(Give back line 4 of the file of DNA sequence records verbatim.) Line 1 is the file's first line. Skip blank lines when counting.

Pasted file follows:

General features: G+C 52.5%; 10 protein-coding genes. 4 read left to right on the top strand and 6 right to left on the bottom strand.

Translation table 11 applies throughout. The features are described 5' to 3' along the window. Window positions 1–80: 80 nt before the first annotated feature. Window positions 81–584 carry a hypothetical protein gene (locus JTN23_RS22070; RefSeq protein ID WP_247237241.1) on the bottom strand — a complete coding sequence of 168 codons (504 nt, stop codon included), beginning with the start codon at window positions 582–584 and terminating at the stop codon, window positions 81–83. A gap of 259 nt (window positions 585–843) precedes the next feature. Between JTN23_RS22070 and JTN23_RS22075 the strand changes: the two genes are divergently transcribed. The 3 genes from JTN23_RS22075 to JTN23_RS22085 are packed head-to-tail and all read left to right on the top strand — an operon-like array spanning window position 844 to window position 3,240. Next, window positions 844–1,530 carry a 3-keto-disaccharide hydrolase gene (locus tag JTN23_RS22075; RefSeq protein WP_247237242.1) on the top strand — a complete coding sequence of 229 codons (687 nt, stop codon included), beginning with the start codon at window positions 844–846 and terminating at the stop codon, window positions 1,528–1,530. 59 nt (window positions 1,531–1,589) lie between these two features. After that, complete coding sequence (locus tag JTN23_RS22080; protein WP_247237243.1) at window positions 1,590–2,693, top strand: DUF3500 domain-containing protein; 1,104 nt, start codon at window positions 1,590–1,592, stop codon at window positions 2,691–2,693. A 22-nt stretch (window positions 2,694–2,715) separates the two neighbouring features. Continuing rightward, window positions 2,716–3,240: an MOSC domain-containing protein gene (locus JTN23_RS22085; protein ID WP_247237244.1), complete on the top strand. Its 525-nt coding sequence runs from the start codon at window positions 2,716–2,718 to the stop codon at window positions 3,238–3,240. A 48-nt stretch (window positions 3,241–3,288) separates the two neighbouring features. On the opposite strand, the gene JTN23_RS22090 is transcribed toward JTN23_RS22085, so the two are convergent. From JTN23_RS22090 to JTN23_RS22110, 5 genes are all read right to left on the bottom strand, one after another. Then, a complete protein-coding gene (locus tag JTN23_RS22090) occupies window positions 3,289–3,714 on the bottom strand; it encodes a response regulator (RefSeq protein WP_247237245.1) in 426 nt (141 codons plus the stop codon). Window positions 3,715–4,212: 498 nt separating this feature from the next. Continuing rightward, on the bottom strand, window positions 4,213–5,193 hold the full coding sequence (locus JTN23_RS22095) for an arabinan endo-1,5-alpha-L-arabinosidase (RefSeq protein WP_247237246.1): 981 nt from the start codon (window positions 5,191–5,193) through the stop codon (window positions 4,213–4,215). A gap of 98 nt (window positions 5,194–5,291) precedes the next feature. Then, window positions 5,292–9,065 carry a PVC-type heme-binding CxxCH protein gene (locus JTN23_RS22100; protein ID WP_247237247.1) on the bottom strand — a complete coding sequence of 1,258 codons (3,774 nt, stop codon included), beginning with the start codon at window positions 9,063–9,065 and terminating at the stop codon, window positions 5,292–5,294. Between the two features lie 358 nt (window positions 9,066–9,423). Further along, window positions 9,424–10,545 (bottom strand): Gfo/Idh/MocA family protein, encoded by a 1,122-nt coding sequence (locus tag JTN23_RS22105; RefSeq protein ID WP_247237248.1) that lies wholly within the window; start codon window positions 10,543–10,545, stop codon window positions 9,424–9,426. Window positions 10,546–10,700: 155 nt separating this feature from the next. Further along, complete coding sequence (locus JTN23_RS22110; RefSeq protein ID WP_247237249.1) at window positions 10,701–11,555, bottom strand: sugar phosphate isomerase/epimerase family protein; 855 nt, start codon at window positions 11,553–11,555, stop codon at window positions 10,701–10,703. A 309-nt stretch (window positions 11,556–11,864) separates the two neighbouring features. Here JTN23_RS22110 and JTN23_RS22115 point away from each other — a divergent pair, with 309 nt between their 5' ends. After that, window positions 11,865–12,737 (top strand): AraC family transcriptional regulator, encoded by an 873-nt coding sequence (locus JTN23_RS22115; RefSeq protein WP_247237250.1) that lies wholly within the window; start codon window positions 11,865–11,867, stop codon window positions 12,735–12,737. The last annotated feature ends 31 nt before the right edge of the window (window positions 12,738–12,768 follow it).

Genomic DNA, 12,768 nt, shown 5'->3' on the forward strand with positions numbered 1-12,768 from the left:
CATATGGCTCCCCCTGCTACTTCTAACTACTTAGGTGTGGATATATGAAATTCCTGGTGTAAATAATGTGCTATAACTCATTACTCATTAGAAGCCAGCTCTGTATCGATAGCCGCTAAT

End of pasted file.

CATATGGCTCCCCCTGCTACTTCTAACTACTTAGGTGTGGATATATGAAATTCCTGGTGTAAATAATGTGCTATAACTCATTACTCATTAGAAGCCAGCTCTGTATCGATAGCCGCTAAT